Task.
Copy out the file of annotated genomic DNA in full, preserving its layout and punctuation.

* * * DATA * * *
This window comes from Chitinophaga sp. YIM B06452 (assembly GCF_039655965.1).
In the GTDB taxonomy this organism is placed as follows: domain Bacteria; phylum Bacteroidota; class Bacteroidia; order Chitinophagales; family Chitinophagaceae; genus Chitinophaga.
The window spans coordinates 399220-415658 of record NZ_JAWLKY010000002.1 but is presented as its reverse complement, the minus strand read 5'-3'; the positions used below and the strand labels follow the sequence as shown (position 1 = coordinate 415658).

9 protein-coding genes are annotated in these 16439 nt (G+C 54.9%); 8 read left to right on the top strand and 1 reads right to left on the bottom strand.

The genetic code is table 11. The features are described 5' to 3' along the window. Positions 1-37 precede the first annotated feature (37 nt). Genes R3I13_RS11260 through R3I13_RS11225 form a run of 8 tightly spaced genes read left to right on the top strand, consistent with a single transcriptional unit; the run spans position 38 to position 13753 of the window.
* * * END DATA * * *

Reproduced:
This window comes from Chitinophaga sp. YIM B06452 (assembly GCF_039655965.1).
In the GTDB taxonomy this organism is placed as follows: domain Bacteria; phylum Bacteroidota; class Bacteroidia; order Chitinophagales; family Chitinophagaceae; genus Chitinophaga.
The window spans coordinates 399220-415658 of record NZ_JAWLKY010000002.1 but is presented as its reverse complement, the minus strand read 5'-3'; the positions used below and the strand labels follow the sequence as shown (position 1 = coordinate 415658).

9 protein-coding genes are annotated in these 16439 nt (G+C 54.9%); 8 read left to right on the top strand and 1 reads right to left on the bottom strand.

The genetic code is table 11. The features are described 5' to 3' along the window. Positions 1-37 precede the first annotated feature (37 nt). Genes R3I13_RS11260 through R3I13_RS11225 form a run of 8 tightly spaced genes read left to right on the top strand, consistent with a single transcriptional unit; the run spans position 38 to position 13753 of the window.